Attorney General Roy Cooper said this week he will propose legislation that would allow cameras on more school buses to catch drivers who pass them illegally.
School districts around the nation have installed stop-arm cameras on buses meant to discourage drivers from passing as the buses load or drop off students.
Cooper said he would leave it to the Child Fatality Task Force to work out the details. Districts in other states have contracts with companies that come at no cost to the districts and where the schools keep part of the money that’s collected in fines.
It's a “significant deterrent,” Cooper said at a Monday meeting of the Wake Democratic Men’s Club. “No public tax money would pay for anything. The system would pay for itself.”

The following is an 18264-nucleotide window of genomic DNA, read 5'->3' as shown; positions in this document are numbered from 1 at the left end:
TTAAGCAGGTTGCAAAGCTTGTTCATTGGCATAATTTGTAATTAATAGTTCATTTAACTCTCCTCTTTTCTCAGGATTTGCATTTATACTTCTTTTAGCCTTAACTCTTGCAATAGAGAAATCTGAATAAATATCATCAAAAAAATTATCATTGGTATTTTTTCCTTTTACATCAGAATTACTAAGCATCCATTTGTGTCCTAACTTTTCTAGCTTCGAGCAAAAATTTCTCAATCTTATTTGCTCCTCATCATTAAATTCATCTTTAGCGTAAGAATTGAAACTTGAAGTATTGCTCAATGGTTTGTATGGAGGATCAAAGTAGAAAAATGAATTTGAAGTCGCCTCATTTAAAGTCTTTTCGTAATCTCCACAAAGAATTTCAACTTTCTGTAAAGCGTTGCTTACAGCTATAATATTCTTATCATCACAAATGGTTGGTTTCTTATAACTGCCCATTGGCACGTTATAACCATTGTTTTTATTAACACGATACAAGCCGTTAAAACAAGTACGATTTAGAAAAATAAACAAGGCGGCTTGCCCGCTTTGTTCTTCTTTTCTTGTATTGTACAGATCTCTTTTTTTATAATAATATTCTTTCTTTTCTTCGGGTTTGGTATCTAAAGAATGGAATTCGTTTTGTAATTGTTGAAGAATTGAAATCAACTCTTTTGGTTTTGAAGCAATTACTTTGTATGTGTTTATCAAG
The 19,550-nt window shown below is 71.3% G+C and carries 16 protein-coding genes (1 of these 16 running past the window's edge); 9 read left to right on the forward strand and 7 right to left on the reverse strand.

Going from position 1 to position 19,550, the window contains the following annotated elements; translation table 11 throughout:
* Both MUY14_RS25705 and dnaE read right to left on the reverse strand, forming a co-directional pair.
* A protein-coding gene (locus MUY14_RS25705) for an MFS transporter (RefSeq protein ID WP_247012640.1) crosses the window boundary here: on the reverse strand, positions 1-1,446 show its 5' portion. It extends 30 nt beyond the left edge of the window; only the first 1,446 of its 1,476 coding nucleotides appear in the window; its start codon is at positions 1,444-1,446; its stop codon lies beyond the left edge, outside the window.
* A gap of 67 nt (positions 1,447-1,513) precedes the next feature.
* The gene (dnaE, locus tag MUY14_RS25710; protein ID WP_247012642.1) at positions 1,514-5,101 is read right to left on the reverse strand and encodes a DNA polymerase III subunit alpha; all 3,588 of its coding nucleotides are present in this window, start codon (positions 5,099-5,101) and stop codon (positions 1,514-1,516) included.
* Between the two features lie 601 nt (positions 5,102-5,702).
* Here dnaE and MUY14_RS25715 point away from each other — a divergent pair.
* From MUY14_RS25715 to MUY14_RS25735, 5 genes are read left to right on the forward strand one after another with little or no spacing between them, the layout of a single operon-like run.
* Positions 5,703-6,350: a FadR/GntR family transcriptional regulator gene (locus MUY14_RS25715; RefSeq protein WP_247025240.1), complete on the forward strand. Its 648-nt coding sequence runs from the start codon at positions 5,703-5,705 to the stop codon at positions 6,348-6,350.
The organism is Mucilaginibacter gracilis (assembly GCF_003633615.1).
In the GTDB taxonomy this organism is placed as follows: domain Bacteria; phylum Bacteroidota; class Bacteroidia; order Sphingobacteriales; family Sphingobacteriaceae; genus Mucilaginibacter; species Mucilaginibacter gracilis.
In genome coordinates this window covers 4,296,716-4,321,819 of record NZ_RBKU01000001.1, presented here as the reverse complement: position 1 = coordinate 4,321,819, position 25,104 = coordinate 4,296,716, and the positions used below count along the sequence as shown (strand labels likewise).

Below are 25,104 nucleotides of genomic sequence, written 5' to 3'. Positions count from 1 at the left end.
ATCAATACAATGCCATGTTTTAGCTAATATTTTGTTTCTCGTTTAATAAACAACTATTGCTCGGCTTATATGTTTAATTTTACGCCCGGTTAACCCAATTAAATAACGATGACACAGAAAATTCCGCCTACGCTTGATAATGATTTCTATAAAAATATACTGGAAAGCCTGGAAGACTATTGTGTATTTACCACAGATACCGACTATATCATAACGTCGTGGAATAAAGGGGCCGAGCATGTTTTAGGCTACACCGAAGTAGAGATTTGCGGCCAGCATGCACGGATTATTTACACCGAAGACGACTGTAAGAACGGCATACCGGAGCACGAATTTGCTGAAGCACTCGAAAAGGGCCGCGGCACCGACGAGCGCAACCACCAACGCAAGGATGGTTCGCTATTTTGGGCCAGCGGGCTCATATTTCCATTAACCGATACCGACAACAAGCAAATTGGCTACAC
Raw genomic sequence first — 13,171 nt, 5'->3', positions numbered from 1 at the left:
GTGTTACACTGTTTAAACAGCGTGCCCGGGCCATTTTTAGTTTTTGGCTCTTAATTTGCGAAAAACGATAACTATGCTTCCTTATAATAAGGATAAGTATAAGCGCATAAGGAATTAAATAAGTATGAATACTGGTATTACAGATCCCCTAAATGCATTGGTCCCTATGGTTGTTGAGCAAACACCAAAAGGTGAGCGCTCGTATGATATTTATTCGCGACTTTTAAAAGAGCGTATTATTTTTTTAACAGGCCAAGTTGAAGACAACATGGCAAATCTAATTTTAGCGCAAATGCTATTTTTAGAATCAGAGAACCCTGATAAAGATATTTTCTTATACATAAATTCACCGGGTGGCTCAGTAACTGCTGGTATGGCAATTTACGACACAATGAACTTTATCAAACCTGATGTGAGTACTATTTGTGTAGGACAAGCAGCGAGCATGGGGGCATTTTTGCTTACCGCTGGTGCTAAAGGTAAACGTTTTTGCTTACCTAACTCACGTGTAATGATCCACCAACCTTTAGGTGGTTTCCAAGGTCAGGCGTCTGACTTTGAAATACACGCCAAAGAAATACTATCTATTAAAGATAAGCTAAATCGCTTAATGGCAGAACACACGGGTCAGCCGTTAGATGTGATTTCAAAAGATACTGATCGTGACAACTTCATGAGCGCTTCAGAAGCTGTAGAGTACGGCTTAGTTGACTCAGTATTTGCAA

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The legislature would have to pass a law allowing local school boards statewide to sign contracts with companies, Cooper said.
The state has had three tests of stop-arm cameras since the late 1990s, according to a report last year by the Institute for Transportation Research and Education. The latest test involved a handful of buses in five counties.
School bus safety is something legislators have been working on. Over the years, they’ve gradually stiffened penalties for passing stopped school buses, according to the report.
The state budget included $690,000 to spend last year and the same amount for this year to install cameras in two school buses in each of the 115 school districts, the report said.